Nicholas Scoppetta, who passed away in March at age 83, represented the best in the City’s civic life. He often attended New York Law School events and was the featured speaker at a CityLaw Breakfast on September 12, 1997. At that time he headed the Administration for Children’s Services, and was deep in litigation with advocates for children who wanted the federal court to take over his agency. Mayor Rudolph W. Giuliani had appointed Scoppetta in January 1996 following the November 1995 death of six-year-old Elisa Izquierdo. Elisa had been beaten to death by her mother, but the City was faulted because the City’s Child Welfare Administration possessed evidence that Elisa was endangered, and had failed to place the little girl into protective custody. In the public furor Mayor Giuliani assumed personal responsibility for children’s services, ordered the agency to report directly to him and appointed Nicholas Scoppetta to head the new agency.
Nicholas Scoppetta refused to allow the federal court to dictate policy and successfully negotiated a 1998 consent decree that left Scoppetta and the City in charge of child protective programs. Scoppetta led many improvements in services, ultimately satisfying the federal court which terminated the consent decree. Scoppetta’s refusal to give up control of the agency, along with achievements in improving child protective services constituted a rare bright spot in judicial interventions in the areas of child protective services.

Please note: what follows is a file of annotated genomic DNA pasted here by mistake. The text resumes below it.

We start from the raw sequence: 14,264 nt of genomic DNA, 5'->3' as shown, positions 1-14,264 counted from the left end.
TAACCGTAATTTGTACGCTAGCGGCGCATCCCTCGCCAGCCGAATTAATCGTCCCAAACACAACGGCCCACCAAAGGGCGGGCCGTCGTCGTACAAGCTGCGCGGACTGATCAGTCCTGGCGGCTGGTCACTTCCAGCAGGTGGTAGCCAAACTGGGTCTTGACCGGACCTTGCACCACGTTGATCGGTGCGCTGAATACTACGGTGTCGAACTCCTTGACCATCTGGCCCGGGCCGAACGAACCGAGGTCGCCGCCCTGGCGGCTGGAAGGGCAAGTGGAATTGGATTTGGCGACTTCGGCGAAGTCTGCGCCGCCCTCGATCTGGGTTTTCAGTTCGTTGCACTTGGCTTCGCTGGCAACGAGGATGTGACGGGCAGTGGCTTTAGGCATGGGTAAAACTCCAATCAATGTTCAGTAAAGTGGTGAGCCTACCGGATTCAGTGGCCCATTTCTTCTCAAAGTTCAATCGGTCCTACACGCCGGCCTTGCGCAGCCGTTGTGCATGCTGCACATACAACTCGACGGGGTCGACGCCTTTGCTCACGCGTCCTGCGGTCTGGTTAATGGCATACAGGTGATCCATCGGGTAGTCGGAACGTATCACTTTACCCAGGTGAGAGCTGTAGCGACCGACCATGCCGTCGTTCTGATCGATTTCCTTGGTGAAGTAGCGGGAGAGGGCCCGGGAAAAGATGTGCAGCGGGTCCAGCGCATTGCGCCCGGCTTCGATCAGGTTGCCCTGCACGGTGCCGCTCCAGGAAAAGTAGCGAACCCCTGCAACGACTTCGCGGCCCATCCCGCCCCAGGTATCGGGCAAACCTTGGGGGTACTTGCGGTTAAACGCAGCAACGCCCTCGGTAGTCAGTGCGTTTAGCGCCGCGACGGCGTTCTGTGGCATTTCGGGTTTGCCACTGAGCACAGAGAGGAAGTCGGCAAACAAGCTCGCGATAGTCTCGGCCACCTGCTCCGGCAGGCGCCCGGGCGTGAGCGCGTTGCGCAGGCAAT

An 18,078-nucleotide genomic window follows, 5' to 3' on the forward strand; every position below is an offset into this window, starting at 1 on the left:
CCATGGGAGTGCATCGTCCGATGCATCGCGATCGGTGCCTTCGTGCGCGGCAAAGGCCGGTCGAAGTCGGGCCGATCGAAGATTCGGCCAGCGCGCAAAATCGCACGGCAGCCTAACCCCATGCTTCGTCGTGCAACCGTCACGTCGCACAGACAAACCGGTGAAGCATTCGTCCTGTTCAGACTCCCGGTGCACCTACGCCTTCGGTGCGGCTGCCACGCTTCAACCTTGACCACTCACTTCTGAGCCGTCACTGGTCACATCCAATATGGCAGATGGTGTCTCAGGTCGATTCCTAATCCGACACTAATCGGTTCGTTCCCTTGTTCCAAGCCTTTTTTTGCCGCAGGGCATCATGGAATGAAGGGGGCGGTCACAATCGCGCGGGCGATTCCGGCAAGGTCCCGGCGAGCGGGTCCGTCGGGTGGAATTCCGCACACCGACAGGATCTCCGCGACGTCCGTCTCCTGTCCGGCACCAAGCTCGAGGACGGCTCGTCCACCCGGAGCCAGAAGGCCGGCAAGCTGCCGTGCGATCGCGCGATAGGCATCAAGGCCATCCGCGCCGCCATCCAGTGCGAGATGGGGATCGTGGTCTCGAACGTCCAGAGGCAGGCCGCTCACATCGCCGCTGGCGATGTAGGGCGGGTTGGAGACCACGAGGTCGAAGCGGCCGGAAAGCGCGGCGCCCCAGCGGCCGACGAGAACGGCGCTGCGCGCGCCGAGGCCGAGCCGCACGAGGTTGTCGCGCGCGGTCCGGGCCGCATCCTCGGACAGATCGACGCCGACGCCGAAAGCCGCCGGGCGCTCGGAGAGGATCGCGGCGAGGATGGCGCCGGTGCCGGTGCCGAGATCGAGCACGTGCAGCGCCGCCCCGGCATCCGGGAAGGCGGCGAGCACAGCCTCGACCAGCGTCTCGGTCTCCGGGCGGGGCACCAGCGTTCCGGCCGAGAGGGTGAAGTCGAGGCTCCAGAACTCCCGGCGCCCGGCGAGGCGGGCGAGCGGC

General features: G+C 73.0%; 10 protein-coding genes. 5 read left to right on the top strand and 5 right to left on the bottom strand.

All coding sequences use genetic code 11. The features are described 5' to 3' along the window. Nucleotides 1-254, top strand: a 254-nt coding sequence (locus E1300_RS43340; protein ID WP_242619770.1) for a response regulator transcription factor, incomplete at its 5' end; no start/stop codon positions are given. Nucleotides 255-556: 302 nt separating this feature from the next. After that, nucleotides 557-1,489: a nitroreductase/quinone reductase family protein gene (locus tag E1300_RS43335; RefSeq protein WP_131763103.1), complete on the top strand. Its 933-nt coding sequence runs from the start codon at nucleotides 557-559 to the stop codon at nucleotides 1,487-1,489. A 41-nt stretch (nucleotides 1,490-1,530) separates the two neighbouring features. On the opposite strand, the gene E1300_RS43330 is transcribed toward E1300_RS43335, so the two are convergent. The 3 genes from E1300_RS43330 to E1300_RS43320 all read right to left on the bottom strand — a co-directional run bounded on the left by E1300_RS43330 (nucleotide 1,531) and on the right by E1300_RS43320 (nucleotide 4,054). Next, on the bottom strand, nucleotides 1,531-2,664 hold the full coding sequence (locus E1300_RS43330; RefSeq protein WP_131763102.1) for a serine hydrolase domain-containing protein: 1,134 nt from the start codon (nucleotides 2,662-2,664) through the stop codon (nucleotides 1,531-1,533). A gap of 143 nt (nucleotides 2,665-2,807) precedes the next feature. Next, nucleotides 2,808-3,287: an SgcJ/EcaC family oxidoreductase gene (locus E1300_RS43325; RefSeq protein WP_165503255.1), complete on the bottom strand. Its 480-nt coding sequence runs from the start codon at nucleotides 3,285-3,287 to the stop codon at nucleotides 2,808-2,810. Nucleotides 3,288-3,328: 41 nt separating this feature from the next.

Scoppetta brought unique qualifications to the job. He had been a foster child himself from age five to 12 and later worked his way through law school as a caseworker for the Children’s Aid Society. In 1972 Scoppetta, as a lawyer, played a starring role as a federal prosecutor in the drama that later became the book and movie Prince of the City. He served with distinction as the Commissioner of Investigation under both Mayors John V. Lindsay and Abraham D. Beame. Later, Mayor Michael Bloomberg appointed Scoppetta Fire Commissioner.
For more than 40 years Nicholas Scoppetta contributed mightily to the civic life of New York City. He was never elected to office, but those who were elected instinctively turned to him, trusted him, and relied on him. He was an open and available colleague to his many friends and co-workers. I and New York Law School will deeply miss our friend Nicholas Scoppetta.